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Abu Dhabi, UAEWednesday 20 June 2018

Emirati Women's Day: lawyer told women 'too emotional' for legal profession

Alya Al Matrooshi was not put off by entering a male-dominated profession as she 'wanted to shine' 

Alya al Matrooshi, lawyer with Etihad Airways' legal team, was told women were too emotional to be lawyers. Reem Mohammed / The National
Alya al Matrooshi, lawyer with Etihad Airways' legal team, was told women were too emotional to be lawyers. Reem Mohammed / The National

A woman is too emotional and not competent enough to draw up factual, solid legal arguments was the refrain Alya Al Matrooshi heard when people tried to dissuade her from joining the legal profession.

Speaking up in court before tough judges was intimidating for the young Emirati. But she stayed the course, fuelled by the desire to address conflict before it reached court.

“People thought I did not have a strong personality because I’m a girl, that I’m too emotional and sensitive. But I knew I wanted to do this profession," said Ms Matrooshi, a lawyer with Etihad Airways' legal team.

“I didn’t want to study a normal profession that everyone does like business studies. It’s not that I’m disrespecting other professions but I want to shine. I wanted people to know that there are UAE nationals who can stand up for their country in front of higher courts.”

Once her parents were convinced about her commitment, there was no looking back.

Guidance from family has helped since her father has a police background, her mother worked with Adnoc and is a member of the capital’s chamber of commerce and an elder sister is an engineer.

Ms Matrooshi studied law at Al Ain University and then completed a year of exams and court appearances in Abu Dhabi for law firms, handling 60 cases ranging from labour to property.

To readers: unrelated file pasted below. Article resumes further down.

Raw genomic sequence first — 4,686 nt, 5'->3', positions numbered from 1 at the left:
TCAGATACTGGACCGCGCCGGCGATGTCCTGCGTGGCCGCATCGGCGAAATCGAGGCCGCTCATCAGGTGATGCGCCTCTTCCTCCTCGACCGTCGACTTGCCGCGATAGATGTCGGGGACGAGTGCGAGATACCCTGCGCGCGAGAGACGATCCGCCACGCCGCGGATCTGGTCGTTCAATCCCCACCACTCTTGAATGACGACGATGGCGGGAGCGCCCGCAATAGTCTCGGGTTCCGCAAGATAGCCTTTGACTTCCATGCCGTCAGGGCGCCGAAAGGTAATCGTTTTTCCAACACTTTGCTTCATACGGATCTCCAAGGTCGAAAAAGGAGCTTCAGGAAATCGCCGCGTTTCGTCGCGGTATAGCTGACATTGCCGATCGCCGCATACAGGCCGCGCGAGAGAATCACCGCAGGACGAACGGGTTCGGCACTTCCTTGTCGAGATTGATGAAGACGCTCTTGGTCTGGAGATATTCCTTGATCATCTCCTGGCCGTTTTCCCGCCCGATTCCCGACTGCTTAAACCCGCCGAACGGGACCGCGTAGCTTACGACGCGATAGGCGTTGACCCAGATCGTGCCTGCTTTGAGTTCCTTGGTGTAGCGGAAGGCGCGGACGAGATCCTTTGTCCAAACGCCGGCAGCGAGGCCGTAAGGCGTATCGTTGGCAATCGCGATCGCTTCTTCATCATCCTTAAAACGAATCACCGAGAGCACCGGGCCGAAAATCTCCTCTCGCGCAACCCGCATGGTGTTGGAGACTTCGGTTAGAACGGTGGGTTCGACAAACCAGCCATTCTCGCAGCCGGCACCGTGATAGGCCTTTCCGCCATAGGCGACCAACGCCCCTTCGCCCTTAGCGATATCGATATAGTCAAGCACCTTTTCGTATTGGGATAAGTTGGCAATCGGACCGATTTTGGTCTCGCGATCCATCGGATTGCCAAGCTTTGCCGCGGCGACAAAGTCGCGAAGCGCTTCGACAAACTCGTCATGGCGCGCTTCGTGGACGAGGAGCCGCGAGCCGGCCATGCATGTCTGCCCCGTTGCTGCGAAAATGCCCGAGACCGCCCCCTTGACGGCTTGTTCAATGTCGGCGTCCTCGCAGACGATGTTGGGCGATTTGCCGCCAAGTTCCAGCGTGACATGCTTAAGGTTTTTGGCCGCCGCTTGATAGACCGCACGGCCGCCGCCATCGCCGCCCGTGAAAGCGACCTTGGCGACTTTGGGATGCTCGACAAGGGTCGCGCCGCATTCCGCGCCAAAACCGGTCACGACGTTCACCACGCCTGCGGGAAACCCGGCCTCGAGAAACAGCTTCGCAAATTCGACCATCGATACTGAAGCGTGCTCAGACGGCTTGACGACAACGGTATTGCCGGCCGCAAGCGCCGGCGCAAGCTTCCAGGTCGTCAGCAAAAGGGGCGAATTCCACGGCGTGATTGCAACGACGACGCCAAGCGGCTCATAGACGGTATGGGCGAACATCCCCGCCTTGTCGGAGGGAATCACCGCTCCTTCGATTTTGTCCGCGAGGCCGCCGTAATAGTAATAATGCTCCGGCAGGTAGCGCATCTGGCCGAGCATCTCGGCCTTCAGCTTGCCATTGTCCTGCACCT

Her first challenge was holding her own before senior judges.

As luck would have it, in her very first case, a woman lawyer was reprimanded and asked to leave by a judge on the grounds that her gown contained too much glitter.

“The judge asked her to leave the session right away because he said if she did not respect the profession, it would not respect her. Knowing I was up next, I was nervous and I too just wanted to leave the room but I put forward my case successfully,” she said.

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Her next shock was when a law firm failed to brief her that her father was named in a property case.

“When they called my father’s name, I was in tears. I wanted to cry because how could I argue against my father? Thank God he was not in court and I just needed to submit papers.

“When I told my parents, my father said to my mother, ‘Your daughter has become a lawyer. I gave my books and now she is standing against her father'.”

She did not reveal further details of the case but it remains a talking point in the Matrooshi household.

“We still laugh about it. When I take my gown to appear in court, my father says, ‘Just make you are sure not fighting a case against any of your family members'.”

Before working for Etihad, when representing companies in cases where employees filed for dues, she talked people into accepting settlements instead of going through a protracted legal battle.

“I’m passionate about such cases. I feel in sync with employees and have my way of convincing them not to escalate to court,” the 24-year-old said.

The trying experience was studying for certification in a judicial institute in the capital, where she and three other women received no support from the male students.

Fresh out of college, she was dismissed as too young in a class dominated by men from a police and military background, many of whom had already worked in legal offices.

Despite the hurdles, she later studied for a masters in private law at Abu Dhabi University while working for Etihad, and plans to complete her MBA.

While the UAE’s rulers have backed women in different spheres, Ms Matrooshi believes it will take time to change attitudes in certain male-dominated professions.

“You cannot convince every person that you should be a bit considerate to women. People think some work requires a man’s personality. I get comments that I’m too sweet and need to be stubborn. But I say that a lawyer does not need to have no heart. That is not the main purpose of being a lawyer. You have to appreciate and understand another point of view.”

Her message to parents is to let children find their own path.

“Parents should not convince their children to be a copy of themselves. A child will obey his parents but will never shine because he was forced into that field.”

The words of the country’s founder are her compass to moving ahead.

“I always remember the words of Sheikh Zayed: We have created a successful path for the young generation to walk on, so grab this opportunity and shine.”